Jon Barron
April 13, 2021

Finally, a pandemic article that isn’t about COVID!

Neurological disorders are the leading cause of disability in the world today. Of these, Parkinson’s disease is the fastest growing. In the US, the incidence of Parkinson’s has increased 35% the last 10 years and is expected to double again in the next 25 years. Globally, the incidence almost tripled from 2.6 million in 1990 to 6.3 million in 2015 and is expected to almost triple again to 17.5 million by 2040.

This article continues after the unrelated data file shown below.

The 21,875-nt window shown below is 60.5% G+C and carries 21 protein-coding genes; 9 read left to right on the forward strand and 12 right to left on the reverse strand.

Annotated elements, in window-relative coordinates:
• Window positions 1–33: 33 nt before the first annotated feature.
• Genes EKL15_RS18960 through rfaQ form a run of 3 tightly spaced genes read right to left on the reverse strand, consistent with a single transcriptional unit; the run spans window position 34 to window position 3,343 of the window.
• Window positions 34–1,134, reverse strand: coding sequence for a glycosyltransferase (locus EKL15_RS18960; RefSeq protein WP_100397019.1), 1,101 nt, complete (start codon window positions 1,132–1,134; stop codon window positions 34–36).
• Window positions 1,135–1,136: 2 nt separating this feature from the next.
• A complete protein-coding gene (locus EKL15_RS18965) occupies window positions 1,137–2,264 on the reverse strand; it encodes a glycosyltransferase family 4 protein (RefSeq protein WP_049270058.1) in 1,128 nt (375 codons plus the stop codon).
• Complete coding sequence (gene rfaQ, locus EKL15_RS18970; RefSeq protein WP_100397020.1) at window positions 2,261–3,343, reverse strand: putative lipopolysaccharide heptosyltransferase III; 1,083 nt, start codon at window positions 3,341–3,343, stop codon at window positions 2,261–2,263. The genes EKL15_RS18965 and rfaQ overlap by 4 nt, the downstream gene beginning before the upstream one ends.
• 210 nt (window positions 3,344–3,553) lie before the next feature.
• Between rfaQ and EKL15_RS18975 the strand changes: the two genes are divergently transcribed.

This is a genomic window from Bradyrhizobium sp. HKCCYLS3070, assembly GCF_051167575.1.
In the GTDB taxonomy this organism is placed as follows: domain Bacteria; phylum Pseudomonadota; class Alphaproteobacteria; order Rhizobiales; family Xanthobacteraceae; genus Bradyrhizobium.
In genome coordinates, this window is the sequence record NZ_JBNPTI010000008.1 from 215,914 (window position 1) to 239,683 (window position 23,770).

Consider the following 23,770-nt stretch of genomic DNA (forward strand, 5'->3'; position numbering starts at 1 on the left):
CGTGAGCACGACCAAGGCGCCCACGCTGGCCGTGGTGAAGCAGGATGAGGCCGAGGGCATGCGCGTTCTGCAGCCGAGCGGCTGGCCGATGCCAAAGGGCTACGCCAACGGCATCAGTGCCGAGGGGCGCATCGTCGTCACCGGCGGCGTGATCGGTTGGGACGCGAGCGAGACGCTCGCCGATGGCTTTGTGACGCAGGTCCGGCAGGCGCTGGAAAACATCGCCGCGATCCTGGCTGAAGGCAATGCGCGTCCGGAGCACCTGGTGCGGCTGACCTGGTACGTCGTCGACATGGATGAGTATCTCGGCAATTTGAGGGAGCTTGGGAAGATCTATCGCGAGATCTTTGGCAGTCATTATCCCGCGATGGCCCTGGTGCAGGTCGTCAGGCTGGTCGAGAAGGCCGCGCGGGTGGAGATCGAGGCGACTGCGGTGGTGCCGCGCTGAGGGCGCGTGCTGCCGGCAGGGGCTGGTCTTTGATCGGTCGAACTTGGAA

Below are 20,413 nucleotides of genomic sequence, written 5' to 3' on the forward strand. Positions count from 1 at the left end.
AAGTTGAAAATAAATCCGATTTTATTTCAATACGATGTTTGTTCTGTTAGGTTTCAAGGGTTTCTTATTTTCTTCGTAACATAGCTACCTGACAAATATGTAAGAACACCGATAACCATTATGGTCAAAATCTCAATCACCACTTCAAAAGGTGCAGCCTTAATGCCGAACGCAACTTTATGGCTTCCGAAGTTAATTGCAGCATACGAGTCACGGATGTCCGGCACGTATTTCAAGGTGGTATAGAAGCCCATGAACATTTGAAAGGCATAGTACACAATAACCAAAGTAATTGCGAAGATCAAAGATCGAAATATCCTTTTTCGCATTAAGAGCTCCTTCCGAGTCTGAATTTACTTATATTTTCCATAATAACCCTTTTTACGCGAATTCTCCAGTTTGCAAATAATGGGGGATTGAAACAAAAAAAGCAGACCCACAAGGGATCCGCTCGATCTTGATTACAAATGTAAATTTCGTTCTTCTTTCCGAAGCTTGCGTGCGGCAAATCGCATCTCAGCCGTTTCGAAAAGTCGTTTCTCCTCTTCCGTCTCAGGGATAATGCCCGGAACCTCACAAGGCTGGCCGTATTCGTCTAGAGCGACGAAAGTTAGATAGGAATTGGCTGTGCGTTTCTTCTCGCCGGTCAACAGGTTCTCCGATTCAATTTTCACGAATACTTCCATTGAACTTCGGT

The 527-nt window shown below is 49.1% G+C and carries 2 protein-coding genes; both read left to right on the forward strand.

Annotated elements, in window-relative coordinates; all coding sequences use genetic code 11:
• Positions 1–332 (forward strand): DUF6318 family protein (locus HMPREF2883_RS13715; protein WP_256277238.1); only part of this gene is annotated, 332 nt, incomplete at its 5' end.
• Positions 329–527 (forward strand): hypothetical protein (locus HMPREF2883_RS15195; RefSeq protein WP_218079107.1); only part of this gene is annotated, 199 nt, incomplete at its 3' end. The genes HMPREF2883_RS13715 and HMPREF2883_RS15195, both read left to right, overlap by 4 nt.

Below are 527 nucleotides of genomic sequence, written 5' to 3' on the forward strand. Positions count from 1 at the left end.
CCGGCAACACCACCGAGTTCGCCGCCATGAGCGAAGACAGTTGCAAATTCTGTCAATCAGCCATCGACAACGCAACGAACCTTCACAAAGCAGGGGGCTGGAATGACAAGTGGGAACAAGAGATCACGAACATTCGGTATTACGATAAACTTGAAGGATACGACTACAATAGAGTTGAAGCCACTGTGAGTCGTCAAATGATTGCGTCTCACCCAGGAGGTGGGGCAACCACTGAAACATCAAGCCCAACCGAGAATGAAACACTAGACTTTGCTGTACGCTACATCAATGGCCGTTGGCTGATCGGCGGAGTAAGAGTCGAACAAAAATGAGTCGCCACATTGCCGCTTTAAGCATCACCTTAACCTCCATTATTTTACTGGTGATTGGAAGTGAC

In fact, according to a 2018 review article published in the Journal of Parkinson’s Disease, researchers and medical authorities are now beginning to refer to Parkinson’s as a pandemic.1 For most of human history Parkinson’s disease was a rare disorder. However, thanks to changes in demography and the contributions of industrial byproducts, we are now facing an impending Parkinson’s pandemic.2 Yes, I understand that the term “pandemic” has traditionally been used to refer to diseases that spread person to person or animal to person and that this does not apply to Parkinson’s. But as the researchers point out, even though it is non-infectious, the disease’s spread nevertheless shares some of the key characteristics that define a pandemic.3

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